Philip Leeson Architects Pty Ltd
Philip Leeson Architects Pty Ltd is a Canberra practice with an established record of architectural, planning and heritage and conservation services to private and public sector clients. The practice has developed a reputation for its client oriented approach and strong design focus in the design of housing, commercial, institutional and public buildings. The practice was established by Philip Leeson in 1996. Senior staff include architects David Hobbes, Alanna King, Sarah Truscott and interior designer Kate Montgomery. This enduring relationship has fostered a like-minded approach to projects and the development of a consistent and proven platform for delivery of our services.
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Altman Hinkson House
Forrest ACT, 2013
The modest 1920s cottage required a comprehensive renovation to redress the effects of a 1970s insensitive reworking that masked its original picturesque qualities. The client’s brief called for a new gallery and study and for the house to be modernised throughout to provide a backdrop to their vast indigenous art collection. In response, the new gallery study was added to the eastern end recapturing the symmetry of the original house and the heavy veranda was replaced with a finer pergola, restoring the stream of natural light into the house. Internal circulation was simplified and arranged along two cross axes. The gallery features high raked ceilings and expressive boxed windows with the smaller being off-set slightly to allow the display of artwork on the cross axis. Projects like these throw up many challenges including the discovery of brick-on-edge interior walls, an early 20th century cost saving measure; broken structural beams under a roof top hot water tank and decayed floors resulting from poor sub-floor ventilation. The project benefited from a highly flexible and practical builder and understanding clients who all took these exigencies in their stride.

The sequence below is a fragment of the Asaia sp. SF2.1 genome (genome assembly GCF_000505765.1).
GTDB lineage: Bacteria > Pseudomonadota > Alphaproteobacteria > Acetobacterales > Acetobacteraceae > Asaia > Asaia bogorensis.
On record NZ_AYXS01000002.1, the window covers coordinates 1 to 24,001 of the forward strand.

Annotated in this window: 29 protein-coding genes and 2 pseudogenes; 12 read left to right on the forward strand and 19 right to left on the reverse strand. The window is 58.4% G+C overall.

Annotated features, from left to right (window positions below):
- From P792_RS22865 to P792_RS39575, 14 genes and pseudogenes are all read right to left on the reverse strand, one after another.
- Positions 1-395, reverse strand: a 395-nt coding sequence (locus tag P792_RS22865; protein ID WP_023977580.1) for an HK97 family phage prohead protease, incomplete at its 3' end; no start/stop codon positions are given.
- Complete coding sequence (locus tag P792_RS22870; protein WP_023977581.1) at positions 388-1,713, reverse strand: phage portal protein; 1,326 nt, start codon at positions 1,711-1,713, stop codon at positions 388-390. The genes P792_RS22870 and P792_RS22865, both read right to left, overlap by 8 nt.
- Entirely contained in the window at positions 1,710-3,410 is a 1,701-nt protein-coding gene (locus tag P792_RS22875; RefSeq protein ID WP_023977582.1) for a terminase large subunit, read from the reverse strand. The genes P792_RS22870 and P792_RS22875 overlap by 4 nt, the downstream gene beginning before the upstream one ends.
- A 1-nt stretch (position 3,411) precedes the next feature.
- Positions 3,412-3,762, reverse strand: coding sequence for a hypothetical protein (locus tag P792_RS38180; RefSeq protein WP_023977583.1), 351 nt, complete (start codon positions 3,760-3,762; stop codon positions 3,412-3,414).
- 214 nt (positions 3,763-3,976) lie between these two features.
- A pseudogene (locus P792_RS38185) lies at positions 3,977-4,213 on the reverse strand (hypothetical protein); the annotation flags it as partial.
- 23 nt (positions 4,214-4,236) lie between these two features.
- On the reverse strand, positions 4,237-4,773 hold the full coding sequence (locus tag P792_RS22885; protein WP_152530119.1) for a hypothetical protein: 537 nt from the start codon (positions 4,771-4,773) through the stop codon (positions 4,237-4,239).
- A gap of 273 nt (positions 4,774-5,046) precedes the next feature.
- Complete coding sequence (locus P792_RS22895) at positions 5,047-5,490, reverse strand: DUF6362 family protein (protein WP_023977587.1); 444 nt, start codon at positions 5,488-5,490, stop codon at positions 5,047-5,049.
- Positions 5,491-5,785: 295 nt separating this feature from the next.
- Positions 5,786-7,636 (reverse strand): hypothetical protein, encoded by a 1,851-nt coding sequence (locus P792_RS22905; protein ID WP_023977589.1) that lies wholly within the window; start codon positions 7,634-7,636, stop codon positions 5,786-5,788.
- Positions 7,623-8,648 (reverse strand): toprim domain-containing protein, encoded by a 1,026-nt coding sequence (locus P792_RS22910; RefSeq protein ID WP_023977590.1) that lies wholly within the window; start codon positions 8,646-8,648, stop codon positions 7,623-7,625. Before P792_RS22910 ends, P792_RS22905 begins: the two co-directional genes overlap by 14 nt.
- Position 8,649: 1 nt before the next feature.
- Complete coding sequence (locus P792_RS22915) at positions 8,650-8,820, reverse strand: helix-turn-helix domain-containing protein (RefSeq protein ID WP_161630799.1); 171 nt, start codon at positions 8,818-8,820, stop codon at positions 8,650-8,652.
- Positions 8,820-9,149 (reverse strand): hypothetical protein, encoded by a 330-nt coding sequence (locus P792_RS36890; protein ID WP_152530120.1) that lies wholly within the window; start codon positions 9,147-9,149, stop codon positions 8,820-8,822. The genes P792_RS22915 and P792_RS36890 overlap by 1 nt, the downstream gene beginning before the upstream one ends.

Embassy for the Kindom of the Netherlands
Yarralumla, ACT, 2013
The new Dutch Embassy in Yarralumla, for its small footprint, exudes a powerful presence on its site. It is a piece of architecture unfolding as naturally as possible in response to its brief as well as physical setting. The brief required a highly environmentally responsive and durable new building. The brief also adopted the new Dutch government organisational model where enclosed office cubicles are minimised in return for a greater range of flexible workspaces that encourage social interaction and collaboration. The compact, rectangular volume is divided over two floors, with a spacious interior and rational construction. A slatted timber mantle wraps around the building and is shaped to provide solar control and to define the amount of enclosure across each facade. As the social and representative heart of the building, the central two-storey hall links and structures the building
Harvey Taylor House
Yarralumla, ACT, 2014
Designed around a common appreciation for traditional Japanese architecture by client and architect, the Harvey Taylor House was reinterpreted for an Australian context in a leafy suburban street. External masonry walls and cobblestone terracing extend into the house, blurring lines between interior and exterior. The vertical entry space leads into a recycled timber lined circulation spine which wraps around a northern courtyard, opening up the house to the outdoors. Concealed lighting hidden in the slatted timber ceiling adds a theatrical touch to the beautifully crafted interior. Living spaces are defined by higher ceilings, clerestory windows and a change in flooring. Golden wallpaper and textured tiles line the ground floor wet areas, while the main bathroom houses a traditional deep-soaker wooden bath. The ground floor concludes with a Japanese tea-room, pairing traditional principles with an Australian aesthetic. The first floor area provides additional sleeping and office space with balconies overlooking the courtyard. This project was made possible through a deep commitment to quality and experimentation from the client, architect and builder. The result is a light-filled family home that has a strong connection to the outdoors and celebrates craftsmanship and attention to detail.